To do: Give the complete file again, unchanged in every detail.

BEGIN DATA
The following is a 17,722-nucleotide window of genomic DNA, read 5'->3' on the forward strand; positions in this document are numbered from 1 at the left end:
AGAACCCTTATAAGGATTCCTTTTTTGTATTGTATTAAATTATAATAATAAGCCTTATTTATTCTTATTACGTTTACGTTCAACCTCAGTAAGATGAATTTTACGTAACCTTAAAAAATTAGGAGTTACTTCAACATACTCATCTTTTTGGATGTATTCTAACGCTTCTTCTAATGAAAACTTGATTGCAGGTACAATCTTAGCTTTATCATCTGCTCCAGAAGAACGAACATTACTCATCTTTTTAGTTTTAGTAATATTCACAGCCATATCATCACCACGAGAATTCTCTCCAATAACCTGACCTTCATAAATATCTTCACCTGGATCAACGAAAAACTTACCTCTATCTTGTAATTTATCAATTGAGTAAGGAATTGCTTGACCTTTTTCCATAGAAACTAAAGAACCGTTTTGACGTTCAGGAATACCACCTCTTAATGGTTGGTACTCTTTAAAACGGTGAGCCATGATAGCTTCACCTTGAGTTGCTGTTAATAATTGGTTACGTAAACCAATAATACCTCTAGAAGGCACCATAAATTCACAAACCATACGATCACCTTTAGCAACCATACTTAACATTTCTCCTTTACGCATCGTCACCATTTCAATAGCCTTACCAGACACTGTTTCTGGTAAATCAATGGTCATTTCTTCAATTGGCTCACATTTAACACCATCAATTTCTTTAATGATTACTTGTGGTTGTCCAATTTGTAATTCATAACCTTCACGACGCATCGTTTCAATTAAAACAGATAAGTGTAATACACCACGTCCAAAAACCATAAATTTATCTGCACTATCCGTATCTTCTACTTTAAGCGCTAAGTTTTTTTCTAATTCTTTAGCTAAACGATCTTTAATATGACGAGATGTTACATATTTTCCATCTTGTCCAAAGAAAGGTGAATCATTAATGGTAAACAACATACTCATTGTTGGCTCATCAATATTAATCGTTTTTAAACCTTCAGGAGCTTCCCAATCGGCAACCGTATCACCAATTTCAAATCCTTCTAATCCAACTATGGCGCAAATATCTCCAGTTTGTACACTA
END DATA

The following is a 17,722-nucleotide window of genomic DNA, read 5'->3' on the forward strand; positions in this document are numbered from 1 at the left end:
AGAACCCTTATAAGGATTCCTTTTTTGTATTGTATTAAATTATAATAATAAGCCTTATTTATTCTTATTACGTTTACGTTCAACCTCAGTAAGATGAATTTTACGTAACCTTAAAAAATTAGGAGTTACTTCAACATACTCATCTTTTTGGATGTATTCTAACGCTTCTTCTAATGAAAACTTGATTGCAGGTACAATCTTAGCTTTATCATCTGCTCCAGAAGAACGAACATTACTCATCTTTTTAGTTTTAGTAATATTCACAGCCATATCATCACCACGAGAATTCTCTCCAATAACCTGACCTTCATAAATATCTTCACCTGGATCAACGAAAAACTTACCTCTATCTTGTAATTTATCAATTGAGTAAGGAATTGCTTGACCTTTTTCCATAGAAACTAAAGAACCGTTTTGACGTTCAGGAATACCACCTCTTAATGGTTGGTACTCTTTAAAACGGTGAGCCATGATAGCTTCACCTTGAGTTGCTGTTAATAATTGGTTACGTAAACCAATAATACCTCTAGAAGGCACCATAAATTCACAAACCATACGATCACCTTTAGCAACCATACTTAACATTTCTCCTTTACGCATCGTCACCATTTCAATAGCCTTACCAGACACTGTTTCTGGTAAATCAATGGTCATTTCTTCAATTGGCTCACATTTAACACCATCAATTTCTTTAATGATTACTTGTGGTTGTCCAATTTGTAATTCATAACCTTCACGACGCATCGTTTCAATTAAAACAGATAAGTGTAATACACCACGTCCAAAAACCATAAATTTATCTGCACTATCCGTATCTTCTACTTTAAGCGCTAAGTTTTTTTCTAATTCTTTAGCTAAACGATCTTTAATATGACGAGATGTTACATATTTTCCATCTTGTCCAAAGAAAGGTGAATCATTAATGGTAAACAACATACTCATTGTTGGCTCATCAATATTAATCGTTTTTAAACCTTCAGGAGCTTCCCAATCGGCAACCGTATCACCAATTTCAAATCCTTCTAATCCAACTATGGCGCAAATATCTCCAGTTTGTACACTA